RETRO Innovations is now represented on Google+. We’ll try to keep it updated as often as possible. Add us to your “Preferred Stores” Circle!
In hardware design, as with any endeavor, one strives to minimize errors. However, as with anything, some errors are more important to prevent or eliminate than others. When dealing with microcontroller-based projects, I concentrate on the printed circuit board and components. Software errors can be fixed after production, but once the hardware and PCB are produced, there are few opportunities for change.
Still, even with doublechecking the design and prototyping, an error crops up every so often. When that happens, I can’t bear to pitch the boards immediately, so I usually stuff them somewhere in the shop. You never know, they might have some use at some point.
I recently ran a tiny PCB with “gold immersion” plating, with black soldermask. Though it contained an error, the board proved visually striking. I showed them to my daughter, who enjoys pretty items, the smaller the better. She loves adding castoffs and “trash” items to her collection, and was understandably impressed by the “baby” circuit board. I told her she might find a use for them, at some point.
Less than a day later, she and her mother had determined the tiny PCBs might make unique jewelry items. After purchasing some earring hoops from a local shop, she and I created hoop earrings from the small circuit boards. We then created small storage cards for the jewelry, setting a price for the product, and dreaming up a name for her “business”. We informed her that once she meets expenses (the boards are free, since I’ve written them off as useless, but the hoops were purchased), the remaining sales income will be hers. I offered to promote them at the upcoming “World of Commodore” show and then list them in the online store for sale.
If you or someone you care for wants a unique single or set of earrings from “The Belle Rings”, look for them in the store shortly and enjoy!
Rik Magers managed to stuff a uIEC into a tiny little enclosure that looks like a miniature CBM 1541 case. More details are available at his blog.
Thought not everyone spends time on the prevalent social network, it’s clearly a valuable way to stay in touch with consumers. As well, it gives satisfied customers another way to promote our products with a minimum of effort.
However, I’ll admit that’s not why I signed up for a business account. I did so for two reasons:
- There are times when I want to share a minor update with others about the company, but it’s not worthy of a blog post.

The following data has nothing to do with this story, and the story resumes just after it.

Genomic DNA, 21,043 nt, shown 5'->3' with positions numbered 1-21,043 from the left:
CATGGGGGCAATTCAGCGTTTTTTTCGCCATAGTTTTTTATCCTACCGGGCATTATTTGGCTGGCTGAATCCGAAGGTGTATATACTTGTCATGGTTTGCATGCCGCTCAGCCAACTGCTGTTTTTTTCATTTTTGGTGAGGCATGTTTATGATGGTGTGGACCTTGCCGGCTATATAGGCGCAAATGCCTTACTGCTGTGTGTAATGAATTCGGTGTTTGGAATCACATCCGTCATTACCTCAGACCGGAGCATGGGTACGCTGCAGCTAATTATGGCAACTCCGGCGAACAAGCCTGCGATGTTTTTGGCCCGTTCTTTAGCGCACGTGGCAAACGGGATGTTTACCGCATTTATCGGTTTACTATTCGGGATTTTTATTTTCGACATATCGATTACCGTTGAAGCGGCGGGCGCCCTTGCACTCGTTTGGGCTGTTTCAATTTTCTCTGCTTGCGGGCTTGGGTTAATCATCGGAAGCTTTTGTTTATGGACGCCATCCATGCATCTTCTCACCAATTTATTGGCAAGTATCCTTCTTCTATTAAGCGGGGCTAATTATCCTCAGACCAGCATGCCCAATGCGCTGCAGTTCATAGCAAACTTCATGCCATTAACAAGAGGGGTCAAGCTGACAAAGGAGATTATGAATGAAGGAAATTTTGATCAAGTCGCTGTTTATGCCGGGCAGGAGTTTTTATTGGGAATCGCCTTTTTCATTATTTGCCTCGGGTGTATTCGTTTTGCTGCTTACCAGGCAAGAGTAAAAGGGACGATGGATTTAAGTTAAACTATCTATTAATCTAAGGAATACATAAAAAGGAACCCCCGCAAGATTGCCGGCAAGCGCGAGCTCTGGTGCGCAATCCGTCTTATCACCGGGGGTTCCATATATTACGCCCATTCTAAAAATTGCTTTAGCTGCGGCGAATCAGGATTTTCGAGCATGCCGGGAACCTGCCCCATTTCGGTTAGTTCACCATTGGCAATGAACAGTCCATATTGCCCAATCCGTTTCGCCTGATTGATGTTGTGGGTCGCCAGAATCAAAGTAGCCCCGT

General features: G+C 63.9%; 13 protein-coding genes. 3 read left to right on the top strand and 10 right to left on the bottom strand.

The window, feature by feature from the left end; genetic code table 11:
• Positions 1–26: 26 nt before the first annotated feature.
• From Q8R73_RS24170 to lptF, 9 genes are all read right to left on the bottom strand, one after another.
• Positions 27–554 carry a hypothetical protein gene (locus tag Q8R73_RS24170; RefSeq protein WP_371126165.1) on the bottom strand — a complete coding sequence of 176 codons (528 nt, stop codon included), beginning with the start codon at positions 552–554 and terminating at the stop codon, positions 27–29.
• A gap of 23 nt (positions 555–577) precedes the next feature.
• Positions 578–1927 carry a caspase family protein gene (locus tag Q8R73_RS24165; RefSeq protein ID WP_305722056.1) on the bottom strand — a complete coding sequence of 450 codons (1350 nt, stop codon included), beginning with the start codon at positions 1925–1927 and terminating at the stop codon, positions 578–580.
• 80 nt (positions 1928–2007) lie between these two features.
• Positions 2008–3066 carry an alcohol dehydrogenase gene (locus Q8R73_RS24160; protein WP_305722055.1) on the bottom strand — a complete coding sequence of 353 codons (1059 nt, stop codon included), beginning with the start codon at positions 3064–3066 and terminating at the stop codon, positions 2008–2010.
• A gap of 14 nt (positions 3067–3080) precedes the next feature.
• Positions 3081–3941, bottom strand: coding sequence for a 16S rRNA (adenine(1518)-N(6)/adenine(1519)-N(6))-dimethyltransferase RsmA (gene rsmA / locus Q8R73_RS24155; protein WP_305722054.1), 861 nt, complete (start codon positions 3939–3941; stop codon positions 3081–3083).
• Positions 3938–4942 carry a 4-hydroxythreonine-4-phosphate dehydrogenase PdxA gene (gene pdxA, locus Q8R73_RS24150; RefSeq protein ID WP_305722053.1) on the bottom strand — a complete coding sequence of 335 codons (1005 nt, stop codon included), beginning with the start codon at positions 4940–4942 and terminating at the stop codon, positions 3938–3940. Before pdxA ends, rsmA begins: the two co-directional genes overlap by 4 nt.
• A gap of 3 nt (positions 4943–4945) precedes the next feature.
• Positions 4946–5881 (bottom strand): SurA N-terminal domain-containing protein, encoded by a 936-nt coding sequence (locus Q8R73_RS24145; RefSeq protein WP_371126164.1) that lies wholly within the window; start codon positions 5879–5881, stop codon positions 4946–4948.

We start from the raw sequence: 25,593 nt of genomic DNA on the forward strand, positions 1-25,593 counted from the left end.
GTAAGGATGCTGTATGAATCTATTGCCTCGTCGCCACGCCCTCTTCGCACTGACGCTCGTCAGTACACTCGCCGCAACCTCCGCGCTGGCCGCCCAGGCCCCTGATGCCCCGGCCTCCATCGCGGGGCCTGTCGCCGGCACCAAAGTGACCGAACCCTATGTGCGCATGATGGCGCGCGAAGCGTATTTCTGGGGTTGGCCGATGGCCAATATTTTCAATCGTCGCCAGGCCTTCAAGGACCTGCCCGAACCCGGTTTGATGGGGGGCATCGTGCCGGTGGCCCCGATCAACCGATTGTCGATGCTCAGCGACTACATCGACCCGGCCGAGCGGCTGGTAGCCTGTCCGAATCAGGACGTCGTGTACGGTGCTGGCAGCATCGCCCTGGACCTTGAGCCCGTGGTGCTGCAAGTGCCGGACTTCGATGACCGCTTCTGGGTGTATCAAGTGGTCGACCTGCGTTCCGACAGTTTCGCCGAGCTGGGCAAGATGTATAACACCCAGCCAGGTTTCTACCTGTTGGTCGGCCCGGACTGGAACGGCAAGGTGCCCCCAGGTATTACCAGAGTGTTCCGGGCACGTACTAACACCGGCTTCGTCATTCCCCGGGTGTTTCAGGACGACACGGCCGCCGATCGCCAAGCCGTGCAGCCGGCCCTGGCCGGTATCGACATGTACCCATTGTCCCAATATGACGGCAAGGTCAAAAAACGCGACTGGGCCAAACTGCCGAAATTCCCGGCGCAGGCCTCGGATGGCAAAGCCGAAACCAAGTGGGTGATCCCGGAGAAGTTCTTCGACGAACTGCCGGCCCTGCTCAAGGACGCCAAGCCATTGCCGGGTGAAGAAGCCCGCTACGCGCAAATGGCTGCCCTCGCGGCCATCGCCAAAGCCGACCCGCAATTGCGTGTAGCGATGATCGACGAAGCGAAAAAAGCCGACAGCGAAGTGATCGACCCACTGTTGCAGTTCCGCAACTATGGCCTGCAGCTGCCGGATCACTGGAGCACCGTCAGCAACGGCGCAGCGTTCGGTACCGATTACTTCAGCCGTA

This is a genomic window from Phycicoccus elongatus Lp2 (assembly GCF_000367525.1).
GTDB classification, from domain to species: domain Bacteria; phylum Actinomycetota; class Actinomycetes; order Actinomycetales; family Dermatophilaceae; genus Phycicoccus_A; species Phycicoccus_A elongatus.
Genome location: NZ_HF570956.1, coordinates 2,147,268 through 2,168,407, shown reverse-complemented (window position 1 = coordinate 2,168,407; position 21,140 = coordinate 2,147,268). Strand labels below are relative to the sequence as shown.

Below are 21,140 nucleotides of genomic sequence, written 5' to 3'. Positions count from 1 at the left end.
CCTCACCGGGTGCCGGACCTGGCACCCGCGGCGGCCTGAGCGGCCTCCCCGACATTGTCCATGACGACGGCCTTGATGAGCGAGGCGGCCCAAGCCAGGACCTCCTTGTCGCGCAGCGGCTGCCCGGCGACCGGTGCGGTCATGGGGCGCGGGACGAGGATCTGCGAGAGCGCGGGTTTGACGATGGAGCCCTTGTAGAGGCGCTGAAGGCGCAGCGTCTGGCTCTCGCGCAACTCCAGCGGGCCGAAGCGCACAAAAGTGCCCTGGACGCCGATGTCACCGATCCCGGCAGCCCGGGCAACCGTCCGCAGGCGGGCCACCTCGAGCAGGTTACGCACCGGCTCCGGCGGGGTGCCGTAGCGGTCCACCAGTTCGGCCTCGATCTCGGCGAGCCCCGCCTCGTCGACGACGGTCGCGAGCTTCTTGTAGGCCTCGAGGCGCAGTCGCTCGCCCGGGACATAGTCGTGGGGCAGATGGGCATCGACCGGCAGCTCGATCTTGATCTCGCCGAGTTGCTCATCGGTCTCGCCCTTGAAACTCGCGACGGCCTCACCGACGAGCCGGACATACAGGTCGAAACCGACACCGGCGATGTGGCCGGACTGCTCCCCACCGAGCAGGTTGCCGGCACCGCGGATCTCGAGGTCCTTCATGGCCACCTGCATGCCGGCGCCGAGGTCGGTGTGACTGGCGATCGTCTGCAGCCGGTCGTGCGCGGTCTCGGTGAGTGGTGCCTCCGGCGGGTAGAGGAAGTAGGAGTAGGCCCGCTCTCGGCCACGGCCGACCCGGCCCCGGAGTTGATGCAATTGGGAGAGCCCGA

- Many satisfied customers are interesting in “friending” my personal Facebook account. I’m flattered, but I feel like my life is the intersection of two social graphs. I sincerely doubt my college roommates care about business updates, and I can’t imaging customers want to know about family issues and triumphs.
Thus, RETRO Innovations has joined Facebook at http://www.facebook.com/go4retro. I will continue to post worthwhile items to the web site, and will post incremental updates or interesting project information to Facebook.
As soon as the Facebook Developer site is fixed (I’m getting errors today, and I’m not alone), I will finish the integration between this site and FB. That should allow the FB items to display on the site as well.
I remember attending the World of Commodore 2004 and falling in love with a small commuter vehicle seen while going out to eat one night in Canada. At the time, there was no need for a commuter vehicle, and the idea passed on.
Fast forward to 2010. With this new position and our new location in the country, I will be commuting 30 minutes to work each day. Since the Ford F350 truck is not known for great gas mileage (and, diesel tends to be more expensive than gasoline), I once again thought of that commuter vehicle.
After some research (including a test drive of one in Omaha while enroute to Sioux Falls), I was able to purchase a used model with all of the options I desired.
The vehicle? It’s a Red 2009 Smart ForTwo Cabriolet:
The photo shows it with our RV in the background. It gets ~41MPG, weighs less than 2000 pounds, will indeed fit in the bed of the pickup, and can go at least 80MPH (Interstates in SD are 75). The convertible option is truly non-essential, but some would say the entire car fits that description. My 6’2″ frame fits comfortably in the vehicle, with plenty of legroom. The kids fight over who gets to ride in the passenger seat, and it has been nicknamed “Smartie” already. It does seem fitting that the Brain family would own a “Smart” car.
Obviously, it’s no match for the worst of Winter in Sioux Falls, but those are days when the truck will justify itself as a commuter vehicle.